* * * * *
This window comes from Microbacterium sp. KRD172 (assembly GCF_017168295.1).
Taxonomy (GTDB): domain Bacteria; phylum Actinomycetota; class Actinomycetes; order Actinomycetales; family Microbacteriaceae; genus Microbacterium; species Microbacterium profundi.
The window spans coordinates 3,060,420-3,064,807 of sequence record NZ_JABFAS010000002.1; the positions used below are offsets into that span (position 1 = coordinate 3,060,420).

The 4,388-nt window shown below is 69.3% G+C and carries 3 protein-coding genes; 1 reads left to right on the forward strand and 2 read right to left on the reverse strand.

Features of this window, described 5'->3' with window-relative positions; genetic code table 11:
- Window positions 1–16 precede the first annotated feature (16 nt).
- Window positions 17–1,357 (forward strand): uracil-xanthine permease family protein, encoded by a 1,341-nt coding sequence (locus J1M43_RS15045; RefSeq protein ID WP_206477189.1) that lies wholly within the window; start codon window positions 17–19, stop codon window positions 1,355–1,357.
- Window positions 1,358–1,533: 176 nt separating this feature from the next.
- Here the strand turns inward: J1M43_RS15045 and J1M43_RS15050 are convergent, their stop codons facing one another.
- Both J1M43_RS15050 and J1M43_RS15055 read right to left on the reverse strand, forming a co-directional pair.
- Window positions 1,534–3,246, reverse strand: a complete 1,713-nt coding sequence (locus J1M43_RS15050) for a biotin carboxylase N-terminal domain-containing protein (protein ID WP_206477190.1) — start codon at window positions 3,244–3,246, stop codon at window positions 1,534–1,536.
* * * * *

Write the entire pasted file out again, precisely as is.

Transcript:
This window comes from Microbacterium sp. KRD172 (assembly GCF_017168295.1).
Taxonomy (GTDB): domain Bacteria; phylum Actinomycetota; class Actinomycetes; order Actinomycetales; family Microbacteriaceae; genus Microbacterium; species Microbacterium profundi.
The window spans coordinates 3,060,420-3,064,807 of sequence record NZ_JABFAS010000002.1; the positions used below are offsets into that span (position 1 = coordinate 3,060,420).

The 4,388-nt window shown below is 69.3% G+C and carries 3 protein-coding genes; 1 reads left to right on the forward strand and 2 read right to left on the reverse strand.

Features of this window, described 5'->3' with window-relative positions; genetic code table 11:
- Window positions 1–16 precede the first annotated feature (16 nt).
- Window positions 17–1,357 (forward strand): uracil-xanthine permease family protein, encoded by a 1,341-nt coding sequence (locus J1M43_RS15045; RefSeq protein ID WP_206477189.1) that lies wholly within the window; start codon window positions 17–19, stop codon window positions 1,355–1,357.
- Window positions 1,358–1,533: 176 nt separating this feature from the next.
- Here the strand turns inward: J1M43_RS15045 and J1M43_RS15050 are convergent, their stop codons facing one another.
- Both J1M43_RS15050 and J1M43_RS15055 read right to left on the reverse strand, forming a co-directional pair.
- Window positions 1,534–3,246, reverse strand: a complete 1,713-nt coding sequence (locus J1M43_RS15050) for a biotin carboxylase N-terminal domain-containing protein (protein ID WP_206477190.1) — start codon at window positions 3,244–3,246, stop codon at window positions 1,534–1,536.